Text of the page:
Hey there folks. You all might have noticed in the news for these past few months that a lot of foreign news coverages are about french politics and the looming presidential elections in the neighbor nation/historic sworn enemy. As part of the United Kingdom, you will be leaving the EU soon and may not care much about european politics anymore.
However, although Brexit is happening, neighboring countries’ politics do remain a matter of interest for you folks as UK’s government will have to negotiate with european countries for future trade deals and international treaties. And the future french political landscape will play a major role in the change of international relations.
As it is never too late to understand current events and how they work, here is a little survival guide for the 2017 French political elections. Be reassured, the french system is not as complicated as the American is.
First things first folks, the general system. In France, the system follows a hybrid model. It means that it is divided in two parts: the President and the ministers, and the Parliament that includes both the Senate and the National Assembly. They both have equal amount of powers on the paper, like a check and balance system. For instance, the President can dismantle the National Assembly if needed and the Parliament may impeach him according to a precise procedure.
Every five year, both the President and the National Assembly are subjects to public elections to be replaced, or not. A President can go down two mandates of five years, no more, consecutively or not. This is what is happening this year by the way, in case you hadn’t yet put it together.
‘But how do they get elected?’ you folks might ask. Very good question.
To answer this, you all folks need to have a glimpse of the french political landscape. For years, the landscape has been more or less the same. Traditional parties as could be called, are the Socialist Party led by Benoît Hammond (left-wing) and the Républicains led by François Fillon (right-wing). Those two parties have battled for the government for years with no real room for smaller parties such as the Greens or the national communist party.
This is how the 2017 presidential elections differ and get interesting. Yes folks, it is interesting!
This year, the political landscape is moving and seeing two outsiders coming to the front scene, Emmanuel Macron’s En Marche! (which political heading has still not been clearly defined, but somewhere between right and left wings) and populist far right Front National led by Marine Le Pen.
So there it is folks, this is the general landscape of French politics. Now your question can properly be answered. How are candidates chosen and how is the President elected?
The first thing you folks need to know about presidential elections is how it is organized. Quite simple, really. It takes two rounds to elect the future President, both using a public vote and according to a simple majority.
At the very beginning, each political party must chose the one amongst them who will represent them and their values, their leader. As long as they fill in the requirements (such as a precise number of signatures in favor of their candidacy), they will then take part to the first round of the presidential elections.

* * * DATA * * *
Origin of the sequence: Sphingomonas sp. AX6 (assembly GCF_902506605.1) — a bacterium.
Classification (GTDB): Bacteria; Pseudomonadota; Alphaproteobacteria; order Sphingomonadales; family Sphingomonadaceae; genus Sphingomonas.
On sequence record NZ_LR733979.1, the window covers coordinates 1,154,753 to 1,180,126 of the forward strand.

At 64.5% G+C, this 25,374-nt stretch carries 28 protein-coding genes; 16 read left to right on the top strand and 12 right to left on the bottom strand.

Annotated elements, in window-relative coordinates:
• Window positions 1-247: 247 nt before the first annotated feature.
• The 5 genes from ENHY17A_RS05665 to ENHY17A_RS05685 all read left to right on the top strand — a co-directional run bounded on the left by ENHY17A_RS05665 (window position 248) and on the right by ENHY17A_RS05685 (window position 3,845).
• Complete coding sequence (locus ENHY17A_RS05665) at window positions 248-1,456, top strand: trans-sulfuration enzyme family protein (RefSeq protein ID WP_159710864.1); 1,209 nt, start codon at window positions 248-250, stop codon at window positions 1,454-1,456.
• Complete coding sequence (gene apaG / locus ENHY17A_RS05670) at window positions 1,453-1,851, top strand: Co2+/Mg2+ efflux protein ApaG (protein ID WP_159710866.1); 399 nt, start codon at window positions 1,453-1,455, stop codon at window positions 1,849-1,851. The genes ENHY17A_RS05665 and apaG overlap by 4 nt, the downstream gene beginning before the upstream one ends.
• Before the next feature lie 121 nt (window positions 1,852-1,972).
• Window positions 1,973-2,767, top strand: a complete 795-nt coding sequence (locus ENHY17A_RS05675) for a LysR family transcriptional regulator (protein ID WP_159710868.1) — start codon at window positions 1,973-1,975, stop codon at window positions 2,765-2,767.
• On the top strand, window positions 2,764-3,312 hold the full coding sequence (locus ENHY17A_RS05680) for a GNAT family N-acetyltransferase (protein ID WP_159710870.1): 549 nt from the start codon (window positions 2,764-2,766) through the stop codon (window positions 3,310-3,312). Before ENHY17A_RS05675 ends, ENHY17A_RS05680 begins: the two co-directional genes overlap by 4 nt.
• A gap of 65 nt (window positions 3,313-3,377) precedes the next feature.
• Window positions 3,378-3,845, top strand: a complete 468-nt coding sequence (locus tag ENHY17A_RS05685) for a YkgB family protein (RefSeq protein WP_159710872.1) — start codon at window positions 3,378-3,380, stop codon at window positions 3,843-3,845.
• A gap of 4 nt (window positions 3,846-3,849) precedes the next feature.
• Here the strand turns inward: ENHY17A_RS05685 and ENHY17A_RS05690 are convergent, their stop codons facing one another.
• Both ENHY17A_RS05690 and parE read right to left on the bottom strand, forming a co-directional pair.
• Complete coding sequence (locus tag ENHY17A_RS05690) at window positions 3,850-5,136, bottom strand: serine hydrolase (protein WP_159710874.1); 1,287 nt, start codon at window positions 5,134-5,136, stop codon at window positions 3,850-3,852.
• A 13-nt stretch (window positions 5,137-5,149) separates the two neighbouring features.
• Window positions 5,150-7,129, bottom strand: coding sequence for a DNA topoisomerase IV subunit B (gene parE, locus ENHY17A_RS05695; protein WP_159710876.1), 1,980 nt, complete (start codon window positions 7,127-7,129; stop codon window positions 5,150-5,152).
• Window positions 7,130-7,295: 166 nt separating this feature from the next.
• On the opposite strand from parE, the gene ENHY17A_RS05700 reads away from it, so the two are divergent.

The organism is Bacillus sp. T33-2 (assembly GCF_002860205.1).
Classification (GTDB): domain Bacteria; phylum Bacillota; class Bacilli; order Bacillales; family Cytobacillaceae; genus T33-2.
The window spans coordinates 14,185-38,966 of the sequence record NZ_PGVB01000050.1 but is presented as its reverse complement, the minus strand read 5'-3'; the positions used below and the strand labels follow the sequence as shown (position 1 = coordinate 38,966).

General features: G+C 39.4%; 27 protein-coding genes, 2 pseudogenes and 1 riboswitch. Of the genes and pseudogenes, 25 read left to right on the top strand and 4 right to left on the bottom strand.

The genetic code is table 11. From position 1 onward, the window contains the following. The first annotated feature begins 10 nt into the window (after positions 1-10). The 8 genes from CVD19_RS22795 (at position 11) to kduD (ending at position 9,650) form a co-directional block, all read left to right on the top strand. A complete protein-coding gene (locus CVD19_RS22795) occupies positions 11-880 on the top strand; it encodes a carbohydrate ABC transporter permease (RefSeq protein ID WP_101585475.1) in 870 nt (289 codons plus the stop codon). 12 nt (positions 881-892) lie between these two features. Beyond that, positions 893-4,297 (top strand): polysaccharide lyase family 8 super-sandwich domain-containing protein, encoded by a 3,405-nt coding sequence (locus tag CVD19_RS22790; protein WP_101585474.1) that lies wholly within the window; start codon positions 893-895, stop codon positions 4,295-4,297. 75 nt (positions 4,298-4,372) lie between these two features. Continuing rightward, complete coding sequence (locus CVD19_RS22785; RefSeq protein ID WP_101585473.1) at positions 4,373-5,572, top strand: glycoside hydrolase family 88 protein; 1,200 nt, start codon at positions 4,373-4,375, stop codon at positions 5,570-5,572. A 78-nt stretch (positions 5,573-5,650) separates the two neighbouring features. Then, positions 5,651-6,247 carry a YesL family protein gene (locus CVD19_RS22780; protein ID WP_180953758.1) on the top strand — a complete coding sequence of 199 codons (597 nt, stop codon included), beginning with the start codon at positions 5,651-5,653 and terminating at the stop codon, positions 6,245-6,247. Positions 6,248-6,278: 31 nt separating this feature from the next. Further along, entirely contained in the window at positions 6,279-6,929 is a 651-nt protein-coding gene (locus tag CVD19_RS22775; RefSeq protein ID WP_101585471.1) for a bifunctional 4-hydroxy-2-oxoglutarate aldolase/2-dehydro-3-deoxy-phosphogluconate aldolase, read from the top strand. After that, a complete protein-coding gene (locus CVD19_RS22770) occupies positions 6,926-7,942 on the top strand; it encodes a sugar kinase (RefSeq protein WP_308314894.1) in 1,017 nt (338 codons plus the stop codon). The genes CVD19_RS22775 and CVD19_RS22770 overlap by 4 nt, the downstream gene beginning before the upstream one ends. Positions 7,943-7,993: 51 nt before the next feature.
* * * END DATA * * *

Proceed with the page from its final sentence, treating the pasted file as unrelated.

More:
Campaigns and televised debates are organized for all candidates, and let the games begin. For the first round, voters will go to the polls to chose their favorite leading man. If none of the candidates gets 50% of the voices, then the two top candidates will access the second round. This is more or less like an elimination process.
Time for a little recap, just for you folks, of the main candidates between which French citizens will have to chose during the first round on April 23rd:
– François Fillon for Les Républicains (right wing),
– Benoît Hammond for the Socialist Party (left wing),
– Marine Le Pen for the Front National (far right wing),
– Jean-Luc Mélenchon (far left wing),
– Emmanuel Macron for the new party En Marche! (outsider).
Now down to business with the second and final round, folks. The two candidates who will have stood out from the first round with the most votes in their pockets will face each other on television and radio, in relentless campaigns, to try and convince the people of which one is a better hope for the future of France.
In order to reunite the country’s diverse political opinions, impeach an extremist party to rise to power and also to gain more votes, the two remaining candidates will arrange alliances with some of the first round candidates. Such alliances are usually done between ideologically close parties.
On May 7th, French citizens will go back to the polls and finally vote for the one candidate that they hope to be the President. A simple majority will allow the top candidate to win the elections and become the next President of France.
As for the National Assembly vote, if you folks wonder, it will occur on June 11th and 18th, following the same voting system. If the political heading (right wing or left wing) chosen by the people is often the same for the President as well as for the National Assembly, there is a possibility of it not being the base.
In that case, it would be what is being called a “cohabitation”. Similar to what has happened in the UK with the previous coalition government, it’s when the President isn’t from the same wing as the National Assembly, and thus the Prime Minister’s side will opposite to the President’s.
Alright folks! Up there is all (or almost) you need to know about how the french political system works. Stay tuned on the elections news, 2017 herald quite a major change in european politics as we know them.